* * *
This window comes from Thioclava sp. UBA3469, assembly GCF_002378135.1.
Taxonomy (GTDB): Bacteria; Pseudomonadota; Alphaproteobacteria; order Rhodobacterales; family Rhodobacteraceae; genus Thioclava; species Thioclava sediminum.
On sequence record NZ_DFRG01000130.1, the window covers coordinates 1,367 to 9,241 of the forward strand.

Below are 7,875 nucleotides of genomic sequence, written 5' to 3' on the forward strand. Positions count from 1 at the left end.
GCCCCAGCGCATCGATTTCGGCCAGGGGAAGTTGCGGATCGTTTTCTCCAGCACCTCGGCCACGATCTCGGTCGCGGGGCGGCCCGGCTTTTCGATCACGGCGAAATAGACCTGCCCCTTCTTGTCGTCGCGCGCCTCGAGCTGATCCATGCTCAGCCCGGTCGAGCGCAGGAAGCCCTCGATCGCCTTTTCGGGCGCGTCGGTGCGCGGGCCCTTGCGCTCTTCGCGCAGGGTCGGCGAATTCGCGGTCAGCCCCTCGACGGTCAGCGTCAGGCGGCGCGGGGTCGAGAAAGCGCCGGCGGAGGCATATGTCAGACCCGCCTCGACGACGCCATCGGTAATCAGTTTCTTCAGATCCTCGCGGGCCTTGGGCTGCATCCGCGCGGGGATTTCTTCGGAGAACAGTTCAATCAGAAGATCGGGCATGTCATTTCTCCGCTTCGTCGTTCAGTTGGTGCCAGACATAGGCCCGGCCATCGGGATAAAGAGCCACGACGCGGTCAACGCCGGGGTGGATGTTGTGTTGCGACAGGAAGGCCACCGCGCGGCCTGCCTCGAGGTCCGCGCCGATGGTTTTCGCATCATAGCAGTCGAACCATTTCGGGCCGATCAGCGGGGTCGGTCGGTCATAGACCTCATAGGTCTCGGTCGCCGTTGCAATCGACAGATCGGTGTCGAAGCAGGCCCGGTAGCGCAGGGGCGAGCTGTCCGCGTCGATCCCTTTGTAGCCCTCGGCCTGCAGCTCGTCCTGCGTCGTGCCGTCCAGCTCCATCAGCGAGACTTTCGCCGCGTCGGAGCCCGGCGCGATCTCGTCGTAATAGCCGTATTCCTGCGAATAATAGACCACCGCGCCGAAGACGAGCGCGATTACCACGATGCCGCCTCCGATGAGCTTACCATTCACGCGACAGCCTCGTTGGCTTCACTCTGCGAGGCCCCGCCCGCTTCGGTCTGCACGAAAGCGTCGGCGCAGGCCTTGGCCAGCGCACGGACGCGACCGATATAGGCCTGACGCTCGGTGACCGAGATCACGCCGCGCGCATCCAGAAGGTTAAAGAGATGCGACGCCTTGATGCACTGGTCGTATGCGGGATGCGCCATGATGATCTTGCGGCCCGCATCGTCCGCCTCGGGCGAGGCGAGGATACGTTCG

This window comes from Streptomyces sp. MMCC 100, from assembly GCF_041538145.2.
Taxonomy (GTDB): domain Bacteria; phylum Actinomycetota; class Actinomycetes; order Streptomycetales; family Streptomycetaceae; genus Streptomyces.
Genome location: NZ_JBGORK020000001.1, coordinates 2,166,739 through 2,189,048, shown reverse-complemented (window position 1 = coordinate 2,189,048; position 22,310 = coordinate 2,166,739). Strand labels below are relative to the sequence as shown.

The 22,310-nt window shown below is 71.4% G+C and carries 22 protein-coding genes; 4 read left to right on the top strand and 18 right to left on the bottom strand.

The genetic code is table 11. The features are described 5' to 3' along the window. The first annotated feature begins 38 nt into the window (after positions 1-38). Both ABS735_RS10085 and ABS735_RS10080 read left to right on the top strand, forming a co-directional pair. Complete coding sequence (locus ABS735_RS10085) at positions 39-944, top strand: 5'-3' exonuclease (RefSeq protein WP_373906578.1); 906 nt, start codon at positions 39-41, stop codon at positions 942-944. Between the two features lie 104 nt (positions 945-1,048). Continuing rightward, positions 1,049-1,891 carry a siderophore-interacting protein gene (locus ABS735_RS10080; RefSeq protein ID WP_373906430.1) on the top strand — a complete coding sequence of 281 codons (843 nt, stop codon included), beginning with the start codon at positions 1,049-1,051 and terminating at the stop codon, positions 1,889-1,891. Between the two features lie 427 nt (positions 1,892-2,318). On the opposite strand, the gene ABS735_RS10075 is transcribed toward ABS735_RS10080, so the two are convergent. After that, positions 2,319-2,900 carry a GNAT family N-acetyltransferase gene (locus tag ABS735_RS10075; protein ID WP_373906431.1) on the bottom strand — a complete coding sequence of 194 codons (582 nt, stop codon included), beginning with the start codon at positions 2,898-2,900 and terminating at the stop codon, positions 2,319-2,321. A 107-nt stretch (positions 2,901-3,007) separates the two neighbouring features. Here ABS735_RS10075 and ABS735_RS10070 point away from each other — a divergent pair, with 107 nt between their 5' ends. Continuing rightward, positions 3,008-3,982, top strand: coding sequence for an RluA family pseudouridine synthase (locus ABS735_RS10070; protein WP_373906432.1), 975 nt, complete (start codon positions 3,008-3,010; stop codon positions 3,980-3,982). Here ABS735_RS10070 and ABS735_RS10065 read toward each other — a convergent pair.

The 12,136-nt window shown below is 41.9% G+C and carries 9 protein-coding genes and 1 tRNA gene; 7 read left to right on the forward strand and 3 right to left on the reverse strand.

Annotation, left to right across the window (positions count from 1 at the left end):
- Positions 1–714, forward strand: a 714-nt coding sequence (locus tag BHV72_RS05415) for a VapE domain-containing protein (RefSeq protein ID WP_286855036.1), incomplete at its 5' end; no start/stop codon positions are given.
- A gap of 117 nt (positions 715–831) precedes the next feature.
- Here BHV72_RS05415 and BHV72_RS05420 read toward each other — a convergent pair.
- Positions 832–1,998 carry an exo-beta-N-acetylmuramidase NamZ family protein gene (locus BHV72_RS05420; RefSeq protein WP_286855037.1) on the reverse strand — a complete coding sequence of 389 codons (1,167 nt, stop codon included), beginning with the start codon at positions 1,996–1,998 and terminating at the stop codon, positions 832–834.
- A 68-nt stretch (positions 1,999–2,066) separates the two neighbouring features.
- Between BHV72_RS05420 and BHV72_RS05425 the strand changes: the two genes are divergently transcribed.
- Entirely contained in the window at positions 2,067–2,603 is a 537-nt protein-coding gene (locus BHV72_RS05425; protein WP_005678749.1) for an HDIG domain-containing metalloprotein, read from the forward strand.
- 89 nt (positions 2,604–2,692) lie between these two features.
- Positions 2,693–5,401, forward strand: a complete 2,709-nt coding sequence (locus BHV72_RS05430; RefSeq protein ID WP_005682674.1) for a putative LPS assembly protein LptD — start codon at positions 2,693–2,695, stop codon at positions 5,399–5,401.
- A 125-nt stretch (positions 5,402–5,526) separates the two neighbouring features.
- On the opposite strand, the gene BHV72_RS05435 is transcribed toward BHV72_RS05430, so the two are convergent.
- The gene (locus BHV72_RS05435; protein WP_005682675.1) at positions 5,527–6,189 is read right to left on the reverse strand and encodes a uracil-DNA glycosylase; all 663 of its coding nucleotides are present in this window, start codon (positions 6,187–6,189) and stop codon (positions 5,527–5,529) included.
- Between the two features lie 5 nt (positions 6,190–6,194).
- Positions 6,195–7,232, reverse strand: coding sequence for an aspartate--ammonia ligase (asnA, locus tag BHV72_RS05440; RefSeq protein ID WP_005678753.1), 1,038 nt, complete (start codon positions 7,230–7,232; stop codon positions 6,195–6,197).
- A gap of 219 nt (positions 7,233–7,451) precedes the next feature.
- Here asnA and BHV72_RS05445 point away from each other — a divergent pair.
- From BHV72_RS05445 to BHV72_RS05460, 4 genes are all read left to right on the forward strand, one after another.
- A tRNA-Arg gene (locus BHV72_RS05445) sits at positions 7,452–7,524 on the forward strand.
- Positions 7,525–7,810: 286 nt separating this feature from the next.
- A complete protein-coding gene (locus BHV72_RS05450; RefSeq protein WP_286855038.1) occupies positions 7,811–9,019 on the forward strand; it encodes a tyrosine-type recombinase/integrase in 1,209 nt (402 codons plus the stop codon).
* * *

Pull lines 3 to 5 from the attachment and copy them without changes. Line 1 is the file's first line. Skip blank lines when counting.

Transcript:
On sequence record NZ_DFRG01000130.1, the window covers coordinates 1,367 to 9,241 of the forward strand.

Below are 7,875 nucleotides of genomic sequence, written 5' to 3' on the forward strand. Positions count from 1 at the left end.
GCCCCAGCGCATCGATTTCGGCCAGGGGAAGTTGCGGATCGTTTTCTCCAGCACCTCGGCCACGATCTCGGTCGCGGGGCGGCCCGGCTTTTCGATCACGGCGAAATAGACCTGCCCCTTCTTGTCGTCGCGCGCCTCGAGCTGATCCATGCTCAGCCCGGTCGAGCGCAGGAAGCCCTCGATCGCCTTTTCGGGCGCGTCGGTGCGCGGGCCCTTGCGCTCTTCGCGCAGGGTCGGCGAATTCGCGGTCAGCCCCTCGACGGTCAGCGTCAGGCGGCGCGGGGTCGAGAAAGCGCCGGCGGAGGCATATGTCAGACCCGCCTCGACGACGCCATCGGTAATCAGTTTCTTCAGATCCTCGCGGGCCTTGGGCTGCATCCGCGCGGGGATTTCTTCGGAGAACAGTTCAATCAGAAGATCGGGCATGTCATTTCTCCGCTTCGTCGTTCAGTTGGTGCCAGACATAGGCCCGGCCATCGGGATAAAGAGCCACGACGCGGTCAACGCCGGGGTGGATGTTGTGTTGCGACAGGAAGGCCACCGCGCGGCCTGCCTCGAGGTCCGCGCCGATGGTTTTCGCATCATAGCAGTCGAACCATTTCGGGCCGATCAGCGGGGTCGGTCGGTCATAGACCTCATAGGTCTCGGTCGCCGTTGCAATCGACAGATCGGTGTCGAAGCAGGCCCGGTAGCGCAGGGGCGAGCTGTCCGCGTCGATCCCTTTGTAGCCCTCGGCCTGCAGCTCGTCCTGCGTCGTGCCGTCCAGCTCCATCAGCGAGACTTTCGCCGCGTCGGAGCCCGGCGCGATCTCGTCGTAATAGCCGTATTCCTGCGAATAATAGACCACCGCGCCGAAGACGAGCGCGATTACCACGATGCCGCCTCCGATGAGCTTACCATTCACGCGACAGCCTCGTTGGCTTCACTCTGCGAGGCCCCGCCCGCTTCGGTCTGCACGAAAGCGTCGGCGCAGGCCTTGGCCAGCGCACGGACGCGACCGATATAGGCCTGACGCTCGGTGACCGAGATCACGCCGCGCGCATCCAGAAGGTTAAAGAGATGCGACGCCTTGATGCACTGGTCGTATGCGGGATGCGCCATGATGATCTTGCGGCCCGCATCGTCCGCCTCGGGCGAGGCGAGGATACGTTCG